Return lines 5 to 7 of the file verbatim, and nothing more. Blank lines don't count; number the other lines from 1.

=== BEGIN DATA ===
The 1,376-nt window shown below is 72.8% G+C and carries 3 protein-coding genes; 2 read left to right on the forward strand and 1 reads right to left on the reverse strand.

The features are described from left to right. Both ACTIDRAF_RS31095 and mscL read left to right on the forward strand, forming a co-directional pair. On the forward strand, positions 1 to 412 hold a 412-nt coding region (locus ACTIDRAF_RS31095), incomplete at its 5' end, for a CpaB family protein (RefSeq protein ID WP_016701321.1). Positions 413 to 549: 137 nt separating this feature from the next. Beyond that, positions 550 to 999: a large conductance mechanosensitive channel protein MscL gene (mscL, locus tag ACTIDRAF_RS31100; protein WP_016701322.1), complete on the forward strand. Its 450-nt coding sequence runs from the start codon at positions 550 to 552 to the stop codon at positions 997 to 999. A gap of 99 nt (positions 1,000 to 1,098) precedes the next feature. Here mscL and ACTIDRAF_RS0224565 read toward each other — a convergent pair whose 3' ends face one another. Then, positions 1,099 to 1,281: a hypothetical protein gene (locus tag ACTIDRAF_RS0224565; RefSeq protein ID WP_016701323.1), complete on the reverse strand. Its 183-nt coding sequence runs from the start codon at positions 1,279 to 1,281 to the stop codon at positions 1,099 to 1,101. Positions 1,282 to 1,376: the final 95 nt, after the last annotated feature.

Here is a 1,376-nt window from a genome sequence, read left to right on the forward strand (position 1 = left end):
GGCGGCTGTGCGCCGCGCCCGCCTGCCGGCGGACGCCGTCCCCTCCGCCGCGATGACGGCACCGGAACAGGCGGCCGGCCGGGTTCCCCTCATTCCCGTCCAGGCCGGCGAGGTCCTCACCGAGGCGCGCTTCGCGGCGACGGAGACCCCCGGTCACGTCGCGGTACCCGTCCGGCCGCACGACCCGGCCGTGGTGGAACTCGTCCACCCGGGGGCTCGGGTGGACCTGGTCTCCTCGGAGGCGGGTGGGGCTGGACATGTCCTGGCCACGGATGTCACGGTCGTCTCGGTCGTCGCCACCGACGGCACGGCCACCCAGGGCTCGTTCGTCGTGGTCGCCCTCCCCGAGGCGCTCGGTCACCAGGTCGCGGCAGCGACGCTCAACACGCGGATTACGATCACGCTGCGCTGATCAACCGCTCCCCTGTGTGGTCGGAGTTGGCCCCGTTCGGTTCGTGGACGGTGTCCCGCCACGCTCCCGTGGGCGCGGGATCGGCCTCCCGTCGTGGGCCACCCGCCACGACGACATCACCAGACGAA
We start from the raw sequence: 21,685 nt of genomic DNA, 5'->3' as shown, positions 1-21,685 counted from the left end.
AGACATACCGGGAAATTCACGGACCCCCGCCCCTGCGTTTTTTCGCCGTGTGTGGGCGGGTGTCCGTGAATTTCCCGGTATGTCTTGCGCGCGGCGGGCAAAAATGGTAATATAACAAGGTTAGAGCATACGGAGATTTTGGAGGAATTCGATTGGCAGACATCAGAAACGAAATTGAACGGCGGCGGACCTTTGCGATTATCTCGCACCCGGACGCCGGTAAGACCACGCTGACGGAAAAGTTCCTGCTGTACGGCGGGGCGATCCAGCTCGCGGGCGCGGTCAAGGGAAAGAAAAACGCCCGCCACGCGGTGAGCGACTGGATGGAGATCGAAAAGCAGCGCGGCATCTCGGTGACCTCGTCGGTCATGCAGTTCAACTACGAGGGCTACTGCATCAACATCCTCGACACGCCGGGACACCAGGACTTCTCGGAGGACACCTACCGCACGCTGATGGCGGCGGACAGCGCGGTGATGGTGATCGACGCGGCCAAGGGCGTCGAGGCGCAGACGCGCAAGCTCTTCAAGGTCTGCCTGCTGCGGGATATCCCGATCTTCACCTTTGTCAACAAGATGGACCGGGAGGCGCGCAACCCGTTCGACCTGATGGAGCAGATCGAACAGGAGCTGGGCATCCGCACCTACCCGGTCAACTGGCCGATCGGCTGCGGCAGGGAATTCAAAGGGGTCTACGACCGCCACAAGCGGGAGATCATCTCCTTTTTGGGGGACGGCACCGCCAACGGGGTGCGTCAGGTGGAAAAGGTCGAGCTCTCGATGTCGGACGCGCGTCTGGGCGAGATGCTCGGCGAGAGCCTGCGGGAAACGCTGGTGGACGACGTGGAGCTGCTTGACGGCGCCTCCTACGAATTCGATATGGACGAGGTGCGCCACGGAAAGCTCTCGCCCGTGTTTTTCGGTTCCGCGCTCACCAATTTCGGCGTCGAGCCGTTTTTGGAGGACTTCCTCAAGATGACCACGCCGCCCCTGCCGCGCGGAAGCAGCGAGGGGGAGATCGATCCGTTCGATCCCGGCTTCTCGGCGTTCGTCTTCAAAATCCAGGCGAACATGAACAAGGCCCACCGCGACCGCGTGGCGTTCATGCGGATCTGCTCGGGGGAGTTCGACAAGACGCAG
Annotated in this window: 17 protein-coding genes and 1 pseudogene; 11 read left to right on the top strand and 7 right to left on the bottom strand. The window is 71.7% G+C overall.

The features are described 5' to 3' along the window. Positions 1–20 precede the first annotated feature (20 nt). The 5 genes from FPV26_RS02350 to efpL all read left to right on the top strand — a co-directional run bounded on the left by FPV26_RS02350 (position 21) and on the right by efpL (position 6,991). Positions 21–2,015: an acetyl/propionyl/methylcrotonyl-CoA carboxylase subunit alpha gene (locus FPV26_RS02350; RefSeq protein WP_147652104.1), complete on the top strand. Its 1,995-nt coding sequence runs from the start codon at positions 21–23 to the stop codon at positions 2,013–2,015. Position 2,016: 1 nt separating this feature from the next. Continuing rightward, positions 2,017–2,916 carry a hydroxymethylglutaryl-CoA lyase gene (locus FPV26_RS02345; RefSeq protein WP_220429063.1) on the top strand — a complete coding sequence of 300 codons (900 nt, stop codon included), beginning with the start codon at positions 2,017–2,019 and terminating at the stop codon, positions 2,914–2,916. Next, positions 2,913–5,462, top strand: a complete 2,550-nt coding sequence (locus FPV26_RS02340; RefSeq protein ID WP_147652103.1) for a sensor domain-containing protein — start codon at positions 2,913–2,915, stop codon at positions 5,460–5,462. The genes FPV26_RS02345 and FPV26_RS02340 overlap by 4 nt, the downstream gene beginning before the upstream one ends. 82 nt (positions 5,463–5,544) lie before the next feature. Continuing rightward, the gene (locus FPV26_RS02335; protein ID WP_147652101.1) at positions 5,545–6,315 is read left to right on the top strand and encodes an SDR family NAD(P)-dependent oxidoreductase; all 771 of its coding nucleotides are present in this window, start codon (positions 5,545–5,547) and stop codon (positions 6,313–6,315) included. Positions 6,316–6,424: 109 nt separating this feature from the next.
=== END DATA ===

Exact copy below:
We start from the raw sequence: 21,685 nt of genomic DNA, 5'->3' as shown, positions 1-21,685 counted from the left end.
AGACATACCGGGAAATTCACGGACCCCCGCCCCTGCGTTTTTTCGCCGTGTGTGGGCGGGTGTCCGTGAATTTCCCGGTATGTCTTGCGCGCGGCGGGCAAAAATGGTAATATAACAAGGTTAGAGCATACGGAGATTTTGGAGGAATTCGATTGGCAGACATCAGAAACGAAATTGAACGGCGGCGGACCTTTGCGATTATCTCGCACCCGGACGCCGGTAAGACCACGCTGACGGAAAAGTTCCTGCTGTACGGCGGGGCGATCCAGCTCGCGGGCGCGGTCAAGGGAAAGAAAAACGCCCGCCACGCGGTGAGCGACTGGATGGAGATCGAAAAGCAGCGCGGCATCTCGGTGACCTCGTCGGTCATGCAGTTCAACTACGAGGGCTACTGCATCAACATCCTCGACACGCCGGGACACCAGGACTTCTCGGAGGACACCTACCGCACGCTGATGGCGGCGGACAGCGCGGTGATGGTGATCGACGCGGCCAAGGGCGTCGAGGCGCAGACGCGCAAGCTCTTCAAGGTCTGCCTGCTGCGGGATATCCCGATCTTCACCTTTGTCAACAAGATGGACCGGGAGGCGCGCAACCCGTTCGACCTGATGGAGCAGATCGAACAGGAGCTGGGCATCCGCACCTACCCGGTCAACTGGCCGATCGGCTGCGGCAGGGAATTCAAAGGGGTCTACGACCGCCACAAGCGGGAGATCATCTCCTTTTTGGGGGACGGCACCGCCAACGGGGTGCGTCAGGTGGAAAAGGTCGAGCTCTCGATGTCGGACGCGCGTCTGGGCGAGATGCTCGGCGAGAGCCTGCGGGAAACGCTGGTGGACGACGTGGAGCTGCTTGACGGCGCCTCCTACGAATTCGATATGGACGAGGTGCGCCACGGAAAGCTCTCGCCCGTGTTTTTCGGTTCCGCGCTCACCAATTTCGGCGTCGAGCCGTTTTTGGAGGACTTCCTCAAGATGACCACGCCGCCCCTGCCGCGCGGAAGCAGCGAGGGGGAGATCGATCCGTTCGATCCCGGCTTCTCGGCGTTCGTCTTCAAAATCCAGGCGAACATGAACAAGGCCCACCGCGACCGCGTGGCGTTCATGCGGATCTGCTCGGGGGAGTTCGACAAGACGCAG
Annotated in this window: 17 protein-coding genes and 1 pseudogene; 11 read left to right on the top strand and 7 right to left on the bottom strand. The window is 71.7% G+C overall.